A special page on the social-networking site for devotees
press trust of india
Ahmedabad, 8 July
The 136th edition of Lord Jagannath’s "rath yatra" will begin from the 400-year-old Jagannath temple on 10 July amid tight security with a Facebook page started on the deity for devotees to worship and follow the yatra through the social networking website.
“The link for the Facebook page is there on the website. On the page, a photograph of Lord Jagannath’s temple has been posted allowing devotees to worship online,” a local priest said. As many as 18 decorated elephants and 101 bedecked trucks, readied after meticulous preparations, will take part in the procession, the priest said. Thirty-eight "akhadas" (local gymnasiums) will display tableau showcasing facets of Indian culture.
As per century old tradition, elephants will have the first glimpse of Lord Jagannath and would lead the procession through different parts of the city.
Gujarat Chief Minister Narendra Modi will perform the symbolic cleaning of the chariots of Lord Jagannath, Lord Balram and their sister Subhadra, besides the roads on which they will start their journey from the temple, according to sources. The 14-km route of the procession will pass through communally-sensitive localities in the city, like Kalupur, Prem Darwaja, Delhi Chakla, Dariyapur and Shahpur. “Lord Jagannath’s rath yatra procession will begin on Wednesday morning from the 400-year-old Jagannath temple in Jamalpur. Lakhs of devotees participate in the procession which will pass through the old city before returning to the temple in the evening,” temple trustee Mr Mahendra Jha said.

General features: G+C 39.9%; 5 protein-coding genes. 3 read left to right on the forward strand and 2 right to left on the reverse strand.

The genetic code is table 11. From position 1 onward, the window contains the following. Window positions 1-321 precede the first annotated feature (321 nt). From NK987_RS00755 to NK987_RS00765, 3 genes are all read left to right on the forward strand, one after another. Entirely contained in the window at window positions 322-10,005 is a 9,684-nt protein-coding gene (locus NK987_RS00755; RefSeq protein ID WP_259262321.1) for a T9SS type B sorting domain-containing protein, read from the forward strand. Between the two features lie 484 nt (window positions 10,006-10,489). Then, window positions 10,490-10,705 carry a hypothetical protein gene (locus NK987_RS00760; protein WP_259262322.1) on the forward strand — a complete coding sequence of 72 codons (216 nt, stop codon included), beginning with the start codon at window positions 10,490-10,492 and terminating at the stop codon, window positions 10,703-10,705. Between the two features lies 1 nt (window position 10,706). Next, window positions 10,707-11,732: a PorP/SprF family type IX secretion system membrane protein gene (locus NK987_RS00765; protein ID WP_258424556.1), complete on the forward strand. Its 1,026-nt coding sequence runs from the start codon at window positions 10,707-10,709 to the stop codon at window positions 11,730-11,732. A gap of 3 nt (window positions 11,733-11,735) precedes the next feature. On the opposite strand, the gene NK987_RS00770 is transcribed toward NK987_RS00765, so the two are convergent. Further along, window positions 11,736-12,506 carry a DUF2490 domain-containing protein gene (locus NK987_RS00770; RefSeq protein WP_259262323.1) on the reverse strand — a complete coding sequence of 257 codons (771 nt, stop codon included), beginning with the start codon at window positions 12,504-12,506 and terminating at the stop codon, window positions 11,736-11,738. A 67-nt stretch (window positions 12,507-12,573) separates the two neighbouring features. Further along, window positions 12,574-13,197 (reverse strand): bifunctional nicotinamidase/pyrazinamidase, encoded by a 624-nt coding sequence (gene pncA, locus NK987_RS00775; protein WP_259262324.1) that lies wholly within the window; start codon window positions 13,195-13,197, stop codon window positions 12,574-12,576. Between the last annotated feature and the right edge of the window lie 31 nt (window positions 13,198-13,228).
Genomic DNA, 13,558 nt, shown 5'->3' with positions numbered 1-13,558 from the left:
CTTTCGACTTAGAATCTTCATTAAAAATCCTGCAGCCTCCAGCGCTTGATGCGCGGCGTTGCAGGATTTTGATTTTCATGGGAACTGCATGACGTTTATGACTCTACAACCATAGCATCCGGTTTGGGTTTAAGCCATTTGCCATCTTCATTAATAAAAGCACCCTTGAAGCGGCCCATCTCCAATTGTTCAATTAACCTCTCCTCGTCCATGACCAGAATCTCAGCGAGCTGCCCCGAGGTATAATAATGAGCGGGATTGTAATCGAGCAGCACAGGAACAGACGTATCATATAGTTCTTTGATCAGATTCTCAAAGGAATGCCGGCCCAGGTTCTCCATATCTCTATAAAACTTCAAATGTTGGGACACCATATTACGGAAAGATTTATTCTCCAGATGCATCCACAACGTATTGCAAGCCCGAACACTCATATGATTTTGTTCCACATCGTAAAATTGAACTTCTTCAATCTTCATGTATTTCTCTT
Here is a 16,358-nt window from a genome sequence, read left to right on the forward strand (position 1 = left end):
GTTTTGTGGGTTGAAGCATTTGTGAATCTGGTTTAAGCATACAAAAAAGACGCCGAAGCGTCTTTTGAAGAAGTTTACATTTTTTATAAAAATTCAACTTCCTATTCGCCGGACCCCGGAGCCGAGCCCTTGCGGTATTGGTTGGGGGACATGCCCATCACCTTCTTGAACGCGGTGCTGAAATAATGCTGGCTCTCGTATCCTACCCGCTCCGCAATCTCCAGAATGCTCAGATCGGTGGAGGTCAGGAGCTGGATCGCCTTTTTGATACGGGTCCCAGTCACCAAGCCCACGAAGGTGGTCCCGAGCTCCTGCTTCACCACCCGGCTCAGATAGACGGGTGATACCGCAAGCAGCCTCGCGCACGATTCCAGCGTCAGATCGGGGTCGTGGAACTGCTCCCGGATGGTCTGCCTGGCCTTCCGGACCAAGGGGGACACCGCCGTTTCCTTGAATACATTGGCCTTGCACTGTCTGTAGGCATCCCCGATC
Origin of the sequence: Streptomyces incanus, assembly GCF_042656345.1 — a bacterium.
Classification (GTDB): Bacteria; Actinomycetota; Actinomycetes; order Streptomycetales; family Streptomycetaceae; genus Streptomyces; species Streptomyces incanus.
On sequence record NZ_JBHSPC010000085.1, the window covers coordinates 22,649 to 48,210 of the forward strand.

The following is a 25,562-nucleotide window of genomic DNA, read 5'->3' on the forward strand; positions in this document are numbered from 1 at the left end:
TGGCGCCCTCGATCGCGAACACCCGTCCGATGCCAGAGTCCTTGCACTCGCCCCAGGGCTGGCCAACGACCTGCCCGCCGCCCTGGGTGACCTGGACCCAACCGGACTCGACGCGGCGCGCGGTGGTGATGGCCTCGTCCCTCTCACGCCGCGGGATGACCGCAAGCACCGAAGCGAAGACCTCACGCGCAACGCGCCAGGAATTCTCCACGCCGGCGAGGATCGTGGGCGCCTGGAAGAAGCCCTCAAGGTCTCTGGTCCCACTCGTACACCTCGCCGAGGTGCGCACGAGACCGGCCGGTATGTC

“The rath yatra undertaken in Ahmedabad is a symbol of communal harmony over the years. The procession is attended by people from all communities. Even members belonging to minority community staying in old city participate in this rath yatra and eagerly wait to welcome the chariot,” Mr Jha said.
A delicacy prepared from 25,000 kg moong dal, 400 kg mango, 200 kg pomegranate and 200 kg jamun is served as “prasad” at the end of worship.
More than 10,000 policemen have been stationed at various points for intense patrolling.